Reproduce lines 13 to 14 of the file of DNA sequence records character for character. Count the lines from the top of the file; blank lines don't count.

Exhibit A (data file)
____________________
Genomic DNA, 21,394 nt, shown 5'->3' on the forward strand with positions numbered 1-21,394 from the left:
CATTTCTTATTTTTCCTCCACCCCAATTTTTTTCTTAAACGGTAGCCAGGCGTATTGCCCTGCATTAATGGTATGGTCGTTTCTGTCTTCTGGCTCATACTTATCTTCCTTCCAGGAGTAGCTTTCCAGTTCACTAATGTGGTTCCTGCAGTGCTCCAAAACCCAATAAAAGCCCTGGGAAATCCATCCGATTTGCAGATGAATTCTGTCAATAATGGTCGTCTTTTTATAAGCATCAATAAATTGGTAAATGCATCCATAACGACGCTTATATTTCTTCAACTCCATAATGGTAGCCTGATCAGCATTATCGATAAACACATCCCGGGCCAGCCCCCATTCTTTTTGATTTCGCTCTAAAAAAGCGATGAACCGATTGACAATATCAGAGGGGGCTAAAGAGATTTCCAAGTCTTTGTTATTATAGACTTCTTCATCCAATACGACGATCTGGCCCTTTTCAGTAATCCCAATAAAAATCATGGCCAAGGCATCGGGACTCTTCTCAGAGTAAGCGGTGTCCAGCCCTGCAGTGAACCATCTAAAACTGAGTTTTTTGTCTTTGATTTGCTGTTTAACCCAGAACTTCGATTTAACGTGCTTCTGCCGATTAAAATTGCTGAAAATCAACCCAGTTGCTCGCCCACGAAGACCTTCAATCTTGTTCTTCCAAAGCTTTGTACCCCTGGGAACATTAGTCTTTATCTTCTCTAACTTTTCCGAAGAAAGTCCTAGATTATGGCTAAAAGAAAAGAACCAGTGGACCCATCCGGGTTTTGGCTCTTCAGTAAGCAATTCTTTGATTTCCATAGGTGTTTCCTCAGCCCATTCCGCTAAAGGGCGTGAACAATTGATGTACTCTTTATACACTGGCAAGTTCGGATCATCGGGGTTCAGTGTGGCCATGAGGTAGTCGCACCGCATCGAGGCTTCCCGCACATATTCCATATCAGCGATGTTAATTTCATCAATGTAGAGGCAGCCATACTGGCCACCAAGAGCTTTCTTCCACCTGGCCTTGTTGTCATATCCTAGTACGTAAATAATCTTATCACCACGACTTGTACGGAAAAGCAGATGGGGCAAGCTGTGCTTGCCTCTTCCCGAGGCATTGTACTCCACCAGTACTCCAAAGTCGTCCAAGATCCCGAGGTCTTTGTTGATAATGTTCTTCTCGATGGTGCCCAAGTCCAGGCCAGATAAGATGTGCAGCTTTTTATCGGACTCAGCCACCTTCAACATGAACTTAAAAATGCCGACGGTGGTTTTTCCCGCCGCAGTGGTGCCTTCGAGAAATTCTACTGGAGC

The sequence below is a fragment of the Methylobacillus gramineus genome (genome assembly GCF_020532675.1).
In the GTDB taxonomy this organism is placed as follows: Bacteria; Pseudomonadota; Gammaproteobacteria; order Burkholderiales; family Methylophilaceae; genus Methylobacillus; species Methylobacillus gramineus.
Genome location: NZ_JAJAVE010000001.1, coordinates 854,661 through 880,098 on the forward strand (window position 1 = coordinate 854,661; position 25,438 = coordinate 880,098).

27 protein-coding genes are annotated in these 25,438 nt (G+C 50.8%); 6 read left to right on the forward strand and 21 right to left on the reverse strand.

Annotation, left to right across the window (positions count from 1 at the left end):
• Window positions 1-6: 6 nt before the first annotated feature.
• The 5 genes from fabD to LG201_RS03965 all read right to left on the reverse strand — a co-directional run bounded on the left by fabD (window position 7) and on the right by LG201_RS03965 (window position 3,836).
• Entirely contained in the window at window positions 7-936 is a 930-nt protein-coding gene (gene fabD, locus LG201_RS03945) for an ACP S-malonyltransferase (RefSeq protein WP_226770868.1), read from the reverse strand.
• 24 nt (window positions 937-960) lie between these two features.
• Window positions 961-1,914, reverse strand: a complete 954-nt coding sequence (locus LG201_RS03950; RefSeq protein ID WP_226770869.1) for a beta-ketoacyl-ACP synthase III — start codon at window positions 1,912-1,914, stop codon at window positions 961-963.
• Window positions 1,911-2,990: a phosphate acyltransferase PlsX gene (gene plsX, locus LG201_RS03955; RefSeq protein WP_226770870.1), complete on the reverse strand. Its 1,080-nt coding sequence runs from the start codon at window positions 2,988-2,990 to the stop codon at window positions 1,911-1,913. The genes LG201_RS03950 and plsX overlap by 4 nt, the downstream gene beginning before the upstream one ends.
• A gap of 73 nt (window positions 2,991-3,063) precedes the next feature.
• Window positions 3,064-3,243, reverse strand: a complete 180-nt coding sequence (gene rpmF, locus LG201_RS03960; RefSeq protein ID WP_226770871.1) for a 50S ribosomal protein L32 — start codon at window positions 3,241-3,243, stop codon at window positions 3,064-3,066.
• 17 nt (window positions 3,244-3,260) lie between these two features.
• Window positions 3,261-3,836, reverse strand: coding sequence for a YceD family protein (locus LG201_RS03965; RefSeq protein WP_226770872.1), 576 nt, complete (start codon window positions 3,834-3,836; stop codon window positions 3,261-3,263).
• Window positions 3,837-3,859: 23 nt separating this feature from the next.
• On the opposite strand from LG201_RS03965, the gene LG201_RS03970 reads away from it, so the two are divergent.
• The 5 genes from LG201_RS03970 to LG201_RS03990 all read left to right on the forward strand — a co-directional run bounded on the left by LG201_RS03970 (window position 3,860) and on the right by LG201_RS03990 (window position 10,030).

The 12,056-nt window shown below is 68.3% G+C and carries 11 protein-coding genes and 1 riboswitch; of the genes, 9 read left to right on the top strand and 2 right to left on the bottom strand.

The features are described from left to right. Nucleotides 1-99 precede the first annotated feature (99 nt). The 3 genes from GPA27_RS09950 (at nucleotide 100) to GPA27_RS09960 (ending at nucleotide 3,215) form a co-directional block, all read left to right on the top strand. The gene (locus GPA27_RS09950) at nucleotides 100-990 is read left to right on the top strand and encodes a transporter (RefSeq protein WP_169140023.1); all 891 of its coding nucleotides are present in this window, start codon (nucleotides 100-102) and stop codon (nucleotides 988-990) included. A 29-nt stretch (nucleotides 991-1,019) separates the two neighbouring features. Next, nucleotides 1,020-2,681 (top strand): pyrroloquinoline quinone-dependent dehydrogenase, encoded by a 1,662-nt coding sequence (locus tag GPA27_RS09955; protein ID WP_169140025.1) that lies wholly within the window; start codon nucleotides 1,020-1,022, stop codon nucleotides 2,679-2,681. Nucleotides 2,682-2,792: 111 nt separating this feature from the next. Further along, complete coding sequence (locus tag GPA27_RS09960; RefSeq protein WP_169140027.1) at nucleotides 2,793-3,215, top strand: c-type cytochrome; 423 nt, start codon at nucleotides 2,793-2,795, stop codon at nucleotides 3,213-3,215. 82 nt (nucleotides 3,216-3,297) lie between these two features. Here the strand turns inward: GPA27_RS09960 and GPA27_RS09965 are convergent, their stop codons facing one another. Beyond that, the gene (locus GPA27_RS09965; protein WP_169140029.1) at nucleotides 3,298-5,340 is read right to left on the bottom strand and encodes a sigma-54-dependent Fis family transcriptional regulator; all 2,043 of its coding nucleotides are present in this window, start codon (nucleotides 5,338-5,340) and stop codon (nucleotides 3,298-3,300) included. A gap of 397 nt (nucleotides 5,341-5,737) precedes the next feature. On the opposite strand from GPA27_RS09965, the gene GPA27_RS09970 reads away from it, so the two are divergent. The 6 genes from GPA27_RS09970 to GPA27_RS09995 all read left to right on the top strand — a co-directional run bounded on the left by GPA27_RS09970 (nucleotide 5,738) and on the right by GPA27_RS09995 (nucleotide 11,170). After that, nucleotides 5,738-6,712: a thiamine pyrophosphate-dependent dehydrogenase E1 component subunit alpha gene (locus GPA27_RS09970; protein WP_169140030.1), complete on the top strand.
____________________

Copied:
• Window positions 1,911-2,990: a phosphate acyltransferase PlsX gene (gene plsX, locus LG201_RS03955; RefSeq protein WP_226770870.1), complete on the reverse strand. Its 1,080-nt coding sequence runs from the start codon at window positions 2,988-2,990 to the stop codon at window positions 1,911-1,913. The genes LG201_RS03950 and plsX overlap by 4 nt, the downstream gene beginning before the upstream one ends.
• A gap of 73 nt (window positions 2,991-3,063) precedes the next feature.